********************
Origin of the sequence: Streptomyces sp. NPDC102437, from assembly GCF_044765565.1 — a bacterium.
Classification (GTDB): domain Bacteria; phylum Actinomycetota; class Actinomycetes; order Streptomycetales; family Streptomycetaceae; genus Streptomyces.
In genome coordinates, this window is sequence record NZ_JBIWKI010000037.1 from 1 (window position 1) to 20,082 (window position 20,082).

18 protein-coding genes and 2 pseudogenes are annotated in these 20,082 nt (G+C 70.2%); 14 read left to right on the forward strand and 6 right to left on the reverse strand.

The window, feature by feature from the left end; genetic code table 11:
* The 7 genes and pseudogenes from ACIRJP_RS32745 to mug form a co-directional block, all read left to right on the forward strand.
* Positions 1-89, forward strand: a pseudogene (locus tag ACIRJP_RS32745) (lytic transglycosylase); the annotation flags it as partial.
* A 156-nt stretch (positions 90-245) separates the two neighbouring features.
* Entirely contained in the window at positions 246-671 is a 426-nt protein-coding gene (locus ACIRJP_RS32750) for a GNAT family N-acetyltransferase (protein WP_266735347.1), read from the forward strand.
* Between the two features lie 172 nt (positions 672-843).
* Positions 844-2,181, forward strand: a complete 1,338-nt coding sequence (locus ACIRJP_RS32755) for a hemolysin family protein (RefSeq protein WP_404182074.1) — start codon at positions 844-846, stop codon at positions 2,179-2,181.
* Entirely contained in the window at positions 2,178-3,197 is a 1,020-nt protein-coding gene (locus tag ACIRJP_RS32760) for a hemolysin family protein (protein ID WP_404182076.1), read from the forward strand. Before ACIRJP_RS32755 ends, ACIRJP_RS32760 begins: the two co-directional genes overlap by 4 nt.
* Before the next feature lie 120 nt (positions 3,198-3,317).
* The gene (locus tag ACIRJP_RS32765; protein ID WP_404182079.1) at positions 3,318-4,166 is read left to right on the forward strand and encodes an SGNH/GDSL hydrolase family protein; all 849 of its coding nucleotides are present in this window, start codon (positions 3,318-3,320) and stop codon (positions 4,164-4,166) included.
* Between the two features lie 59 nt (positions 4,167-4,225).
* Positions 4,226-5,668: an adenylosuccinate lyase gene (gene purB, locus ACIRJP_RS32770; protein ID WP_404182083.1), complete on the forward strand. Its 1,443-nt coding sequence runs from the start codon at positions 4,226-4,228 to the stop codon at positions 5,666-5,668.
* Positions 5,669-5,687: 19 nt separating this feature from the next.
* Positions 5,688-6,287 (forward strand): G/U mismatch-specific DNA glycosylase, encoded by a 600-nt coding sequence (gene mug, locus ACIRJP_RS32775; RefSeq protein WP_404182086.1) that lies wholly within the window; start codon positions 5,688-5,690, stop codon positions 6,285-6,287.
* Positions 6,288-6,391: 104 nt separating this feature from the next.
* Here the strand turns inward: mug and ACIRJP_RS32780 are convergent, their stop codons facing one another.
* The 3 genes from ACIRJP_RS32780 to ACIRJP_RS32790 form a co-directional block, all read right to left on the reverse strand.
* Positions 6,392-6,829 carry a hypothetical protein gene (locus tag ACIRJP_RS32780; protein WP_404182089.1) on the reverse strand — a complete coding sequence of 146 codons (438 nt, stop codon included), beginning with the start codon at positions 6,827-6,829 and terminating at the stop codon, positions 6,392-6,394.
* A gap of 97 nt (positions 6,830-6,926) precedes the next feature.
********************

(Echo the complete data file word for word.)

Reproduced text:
Origin of the sequence: Streptomyces sp. NPDC102437, from assembly GCF_044765565.1 — a bacterium.
Classification (GTDB): domain Bacteria; phylum Actinomycetota; class Actinomycetes; order Streptomycetales; family Streptomycetaceae; genus Streptomyces.
In genome coordinates, this window is sequence record NZ_JBIWKI010000037.1 from 1 (window position 1) to 20,082 (window position 20,082).

18 protein-coding genes and 2 pseudogenes are annotated in these 20,082 nt (G+C 70.2%); 14 read left to right on the forward strand and 6 right to left on the reverse strand.

The window, feature by feature from the left end; genetic code table 11:
* The 7 genes and pseudogenes from ACIRJP_RS32745 to mug form a co-directional block, all read left to right on the forward strand.
* Positions 1-89, forward strand: a pseudogene (locus tag ACIRJP_RS32745) (lytic transglycosylase); the annotation flags it as partial.
* A 156-nt stretch (positions 90-245) separates the two neighbouring features.
* Entirely contained in the window at positions 246-671 is a 426-nt protein-coding gene (locus ACIRJP_RS32750) for a GNAT family N-acetyltransferase (protein WP_266735347.1), read from the forward strand.
* Between the two features lie 172 nt (positions 672-843).
* Positions 844-2,181, forward strand: a complete 1,338-nt coding sequence (locus ACIRJP_RS32755) for a hemolysin family protein (RefSeq protein WP_404182074.1) — start codon at positions 844-846, stop codon at positions 2,179-2,181.
* Entirely contained in the window at positions 2,178-3,197 is a 1,020-nt protein-coding gene (locus tag ACIRJP_RS32760) for a hemolysin family protein (protein ID WP_404182076.1), read from the forward strand. Before ACIRJP_RS32755 ends, ACIRJP_RS32760 begins: the two co-directional genes overlap by 4 nt.
* Before the next feature lie 120 nt (positions 3,198-3,317).
* The gene (locus tag ACIRJP_RS32765; protein ID WP_404182079.1) at positions 3,318-4,166 is read left to right on the forward strand and encodes an SGNH/GDSL hydrolase family protein; all 849 of its coding nucleotides are present in this window, start codon (positions 3,318-3,320) and stop codon (positions 4,164-4,166) included.
* Between the two features lie 59 nt (positions 4,167-4,225).
* Positions 4,226-5,668: an adenylosuccinate lyase gene (gene purB, locus ACIRJP_RS32770; protein ID WP_404182083.1), complete on the forward strand. Its 1,443-nt coding sequence runs from the start codon at positions 4,226-4,228 to the stop codon at positions 5,666-5,668.
* Positions 5,669-5,687: 19 nt separating this feature from the next.
* Positions 5,688-6,287 (forward strand): G/U mismatch-specific DNA glycosylase, encoded by a 600-nt coding sequence (gene mug, locus ACIRJP_RS32775; RefSeq protein WP_404182086.1) that lies wholly within the window; start codon positions 5,688-5,690, stop codon positions 6,285-6,287.
* Positions 6,288-6,391: 104 nt separating this feature from the next.
* Here the strand turns inward: mug and ACIRJP_RS32780 are convergent, their stop codons facing one another.
* The 3 genes from ACIRJP_RS32780 to ACIRJP_RS32790 form a co-directional block, all read right to left on the reverse strand.
* Positions 6,392-6,829 carry a hypothetical protein gene (locus tag ACIRJP_RS32780; protein WP_404182089.1) on the reverse strand — a complete coding sequence of 146 codons (438 nt, stop codon included), beginning with the start codon at positions 6,827-6,829 and terminating at the stop codon, positions 6,392-6,394.
* A gap of 97 nt (positions 6,830-6,926) precedes the next feature.